Conceptually, shock with resuscitation should produce cellular changes that parallel those observed in a single organ exposed to ischemia with reperfusion, i.e., a transient worsening of the injury pattern after reperfusion with the degree of recovery reflecting the magnitude of the ischemic injury. To test this hypothesis, 74 male Sprague Dawley rats (300- 400 g) were randomized into two groups with controls and exposed to 1) hemorrhagic shock (mean arterial pressure <50 mm Hg) for 2 hours before sacrifice, or 2) shock (2 hours) with reinfusion of shed blood over 1 hour before sacrifice. Mean arterial pressure, blood loss, serum lactate, base excess, and bicarbonate were serially measured to determine the degree of tissue ischemia. At sacrifice, hepatic mitochondrial function was determined by the respiratory control ratio. Our findings were as follows: 1) Hemorrhagic shock produced significant (P < 0.001) tissue ischemia and impairment of mitochondrial function (P < 0.001), 2) resuscitation rapidly corrects the metabolic sequelae of tissue ischemia, and 3) mitochondrial function was unaffected by resuscitation. We conclude that resuscitation rapidly corrects the tissue ischemia associated with hemorrhagic shock, without producing any measurable reperfusion injury at the mitochondrial level.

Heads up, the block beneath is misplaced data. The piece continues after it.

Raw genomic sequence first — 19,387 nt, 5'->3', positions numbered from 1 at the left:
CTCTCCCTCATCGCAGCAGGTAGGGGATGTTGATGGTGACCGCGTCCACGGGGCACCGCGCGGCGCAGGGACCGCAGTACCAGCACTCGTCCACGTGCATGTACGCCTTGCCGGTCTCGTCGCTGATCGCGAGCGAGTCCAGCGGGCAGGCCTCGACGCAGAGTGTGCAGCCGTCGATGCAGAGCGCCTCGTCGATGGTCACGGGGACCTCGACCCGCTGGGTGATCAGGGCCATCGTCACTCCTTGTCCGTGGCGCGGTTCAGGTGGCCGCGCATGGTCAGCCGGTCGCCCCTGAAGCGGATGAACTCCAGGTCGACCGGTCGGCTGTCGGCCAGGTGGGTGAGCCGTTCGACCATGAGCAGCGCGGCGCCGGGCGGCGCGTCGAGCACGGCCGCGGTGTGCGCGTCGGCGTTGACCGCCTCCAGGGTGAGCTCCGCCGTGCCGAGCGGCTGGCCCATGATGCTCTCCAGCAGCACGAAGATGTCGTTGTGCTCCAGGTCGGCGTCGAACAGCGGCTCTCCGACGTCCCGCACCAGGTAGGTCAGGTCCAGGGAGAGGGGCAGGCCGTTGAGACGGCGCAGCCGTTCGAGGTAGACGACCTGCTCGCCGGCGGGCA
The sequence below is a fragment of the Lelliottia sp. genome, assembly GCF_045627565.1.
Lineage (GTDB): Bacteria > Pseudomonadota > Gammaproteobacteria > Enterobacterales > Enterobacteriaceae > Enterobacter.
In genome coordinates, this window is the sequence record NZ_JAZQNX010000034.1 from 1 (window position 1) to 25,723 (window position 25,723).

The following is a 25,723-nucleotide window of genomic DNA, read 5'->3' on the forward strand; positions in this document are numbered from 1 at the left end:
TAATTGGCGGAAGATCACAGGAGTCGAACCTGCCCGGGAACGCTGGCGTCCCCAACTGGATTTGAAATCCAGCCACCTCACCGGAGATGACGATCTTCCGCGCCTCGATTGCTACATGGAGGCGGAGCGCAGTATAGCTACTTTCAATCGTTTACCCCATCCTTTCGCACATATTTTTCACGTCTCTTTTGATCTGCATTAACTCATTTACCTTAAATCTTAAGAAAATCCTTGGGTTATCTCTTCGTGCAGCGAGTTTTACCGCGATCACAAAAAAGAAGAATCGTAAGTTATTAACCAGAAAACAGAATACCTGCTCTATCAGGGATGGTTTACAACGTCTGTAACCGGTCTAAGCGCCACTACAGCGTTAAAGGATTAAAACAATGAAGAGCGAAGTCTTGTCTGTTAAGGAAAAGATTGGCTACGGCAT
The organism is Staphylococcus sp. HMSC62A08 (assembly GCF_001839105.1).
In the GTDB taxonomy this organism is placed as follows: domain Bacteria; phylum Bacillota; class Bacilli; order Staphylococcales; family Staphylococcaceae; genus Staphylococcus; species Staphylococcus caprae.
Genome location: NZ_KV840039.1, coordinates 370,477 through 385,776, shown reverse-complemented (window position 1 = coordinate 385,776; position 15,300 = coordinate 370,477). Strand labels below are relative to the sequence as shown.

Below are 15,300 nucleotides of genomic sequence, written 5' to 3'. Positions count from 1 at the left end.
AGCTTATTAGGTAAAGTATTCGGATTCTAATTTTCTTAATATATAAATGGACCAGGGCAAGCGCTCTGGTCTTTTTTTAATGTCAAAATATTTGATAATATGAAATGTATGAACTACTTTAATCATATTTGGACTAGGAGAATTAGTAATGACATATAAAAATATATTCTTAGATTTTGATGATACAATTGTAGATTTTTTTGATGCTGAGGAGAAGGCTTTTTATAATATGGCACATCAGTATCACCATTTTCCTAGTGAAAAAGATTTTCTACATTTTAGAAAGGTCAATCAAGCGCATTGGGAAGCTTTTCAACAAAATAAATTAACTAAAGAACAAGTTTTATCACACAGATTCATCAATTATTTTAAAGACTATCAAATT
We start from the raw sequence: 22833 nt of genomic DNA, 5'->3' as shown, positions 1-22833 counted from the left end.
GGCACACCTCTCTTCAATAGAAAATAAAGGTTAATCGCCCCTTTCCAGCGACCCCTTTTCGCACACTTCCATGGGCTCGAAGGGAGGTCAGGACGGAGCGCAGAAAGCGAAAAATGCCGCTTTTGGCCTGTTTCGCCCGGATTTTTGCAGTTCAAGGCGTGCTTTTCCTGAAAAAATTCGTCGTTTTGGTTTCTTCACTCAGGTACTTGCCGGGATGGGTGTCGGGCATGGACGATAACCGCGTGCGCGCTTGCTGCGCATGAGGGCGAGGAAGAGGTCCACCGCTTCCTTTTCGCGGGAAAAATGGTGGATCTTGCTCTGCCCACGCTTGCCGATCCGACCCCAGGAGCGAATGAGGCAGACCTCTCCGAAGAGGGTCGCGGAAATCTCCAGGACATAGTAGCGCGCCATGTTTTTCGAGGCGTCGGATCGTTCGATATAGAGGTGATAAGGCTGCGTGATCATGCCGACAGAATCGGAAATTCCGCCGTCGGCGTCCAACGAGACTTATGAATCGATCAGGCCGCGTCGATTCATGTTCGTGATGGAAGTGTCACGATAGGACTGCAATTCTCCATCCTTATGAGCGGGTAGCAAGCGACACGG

|Original language||English (US)|
|Number of pages||5|
|State||Published - 1998|
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